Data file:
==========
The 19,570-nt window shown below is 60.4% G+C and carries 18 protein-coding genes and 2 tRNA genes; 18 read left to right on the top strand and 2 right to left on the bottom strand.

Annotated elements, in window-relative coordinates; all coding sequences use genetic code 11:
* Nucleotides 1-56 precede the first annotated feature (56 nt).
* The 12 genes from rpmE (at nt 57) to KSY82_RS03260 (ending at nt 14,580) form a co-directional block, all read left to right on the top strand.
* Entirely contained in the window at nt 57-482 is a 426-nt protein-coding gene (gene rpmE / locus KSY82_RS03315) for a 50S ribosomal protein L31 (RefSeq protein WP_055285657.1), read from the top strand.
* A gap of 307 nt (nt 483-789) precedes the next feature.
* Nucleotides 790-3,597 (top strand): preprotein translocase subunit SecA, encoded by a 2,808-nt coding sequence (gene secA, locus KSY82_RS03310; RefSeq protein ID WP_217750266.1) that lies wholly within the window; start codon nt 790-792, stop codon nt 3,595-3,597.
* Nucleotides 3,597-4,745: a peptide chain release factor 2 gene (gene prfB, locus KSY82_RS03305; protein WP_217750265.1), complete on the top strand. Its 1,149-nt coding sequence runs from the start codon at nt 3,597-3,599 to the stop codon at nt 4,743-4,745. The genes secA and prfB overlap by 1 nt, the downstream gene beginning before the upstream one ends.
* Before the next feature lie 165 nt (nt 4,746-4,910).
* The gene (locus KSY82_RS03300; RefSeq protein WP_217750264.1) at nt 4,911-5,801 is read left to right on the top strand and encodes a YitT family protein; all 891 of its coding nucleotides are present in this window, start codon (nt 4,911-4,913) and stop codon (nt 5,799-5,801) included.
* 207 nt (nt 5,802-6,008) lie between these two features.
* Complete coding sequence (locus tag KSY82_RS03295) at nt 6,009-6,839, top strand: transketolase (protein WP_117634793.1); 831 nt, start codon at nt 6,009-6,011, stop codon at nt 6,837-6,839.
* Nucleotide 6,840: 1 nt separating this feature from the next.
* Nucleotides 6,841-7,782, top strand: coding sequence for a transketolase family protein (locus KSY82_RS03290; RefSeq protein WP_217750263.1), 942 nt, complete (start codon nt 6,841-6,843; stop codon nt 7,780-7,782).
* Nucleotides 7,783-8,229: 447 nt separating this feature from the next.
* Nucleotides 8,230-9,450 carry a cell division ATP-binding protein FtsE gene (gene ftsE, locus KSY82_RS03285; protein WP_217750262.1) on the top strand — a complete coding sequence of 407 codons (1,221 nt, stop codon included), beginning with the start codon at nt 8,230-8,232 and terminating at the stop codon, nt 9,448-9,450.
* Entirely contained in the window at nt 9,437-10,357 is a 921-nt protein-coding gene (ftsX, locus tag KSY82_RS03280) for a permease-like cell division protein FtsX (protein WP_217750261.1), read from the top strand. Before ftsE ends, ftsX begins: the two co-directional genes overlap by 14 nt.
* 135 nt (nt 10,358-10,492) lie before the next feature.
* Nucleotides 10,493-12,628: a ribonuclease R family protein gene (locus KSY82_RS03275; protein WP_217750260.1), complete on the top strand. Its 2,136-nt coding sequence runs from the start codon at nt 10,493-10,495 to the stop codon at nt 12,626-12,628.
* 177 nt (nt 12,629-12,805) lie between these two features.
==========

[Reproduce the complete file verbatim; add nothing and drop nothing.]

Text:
The 19,570-nt window shown below is 60.4% G+C and carries 18 protein-coding genes and 2 tRNA genes; 18 read left to right on the top strand and 2 right to left on the bottom strand.

Annotated elements, in window-relative coordinates; all coding sequences use genetic code 11:
* Nucleotides 1-56 precede the first annotated feature (56 nt).
* The 12 genes from rpmE (at nt 57) to KSY82_RS03260 (ending at nt 14,580) form a co-directional block, all read left to right on the top strand.
* Entirely contained in the window at nt 57-482 is a 426-nt protein-coding gene (gene rpmE / locus KSY82_RS03315) for a 50S ribosomal protein L31 (RefSeq protein WP_055285657.1), read from the top strand.
* A gap of 307 nt (nt 483-789) precedes the next feature.
* Nucleotides 790-3,597 (top strand): preprotein translocase subunit SecA, encoded by a 2,808-nt coding sequence (gene secA, locus KSY82_RS03310; RefSeq protein ID WP_217750266.1) that lies wholly within the window; start codon nt 790-792, stop codon nt 3,595-3,597.
* Nucleotides 3,597-4,745: a peptide chain release factor 2 gene (gene prfB, locus KSY82_RS03305; protein WP_217750265.1), complete on the top strand. Its 1,149-nt coding sequence runs from the start codon at nt 3,597-3,599 to the stop codon at nt 4,743-4,745. The genes secA and prfB overlap by 1 nt, the downstream gene beginning before the upstream one ends.
* Before the next feature lie 165 nt (nt 4,746-4,910).
* The gene (locus KSY82_RS03300; RefSeq protein WP_217750264.1) at nt 4,911-5,801 is read left to right on the top strand and encodes a YitT family protein; all 891 of its coding nucleotides are present in this window, start codon (nt 4,911-4,913) and stop codon (nt 5,799-5,801) included.
* 207 nt (nt 5,802-6,008) lie between these two features.
* Complete coding sequence (locus tag KSY82_RS03295) at nt 6,009-6,839, top strand: transketolase (protein WP_117634793.1); 831 nt, start codon at nt 6,009-6,011, stop codon at nt 6,837-6,839.
* Nucleotide 6,840: 1 nt separating this feature from the next.
* Nucleotides 6,841-7,782, top strand: coding sequence for a transketolase family protein (locus KSY82_RS03290; RefSeq protein WP_217750263.1), 942 nt, complete (start codon nt 6,841-6,843; stop codon nt 7,780-7,782).
* Nucleotides 7,783-8,229: 447 nt separating this feature from the next.
* Nucleotides 8,230-9,450 carry a cell division ATP-binding protein FtsE gene (gene ftsE, locus KSY82_RS03285; protein WP_217750262.1) on the top strand — a complete coding sequence of 407 codons (1,221 nt, stop codon included), beginning with the start codon at nt 8,230-8,232 and terminating at the stop codon, nt 9,448-9,450.
* Entirely contained in the window at nt 9,437-10,357 is a 921-nt protein-coding gene (ftsX, locus tag KSY82_RS03280) for a permease-like cell division protein FtsX (protein WP_217750261.1), read from the top strand. Before ftsE ends, ftsX begins: the two co-directional genes overlap by 14 nt.
* 135 nt (nt 10,358-10,492) lie before the next feature.
* Nucleotides 10,493-12,628: a ribonuclease R family protein gene (locus KSY82_RS03275; protein WP_217750260.1), complete on the top strand. Its 2,136-nt coding sequence runs from the start codon at nt 10,493-10,495 to the stop codon at nt 12,626-12,628.
* 177 nt (nt 12,629-12,805) lie between these two features.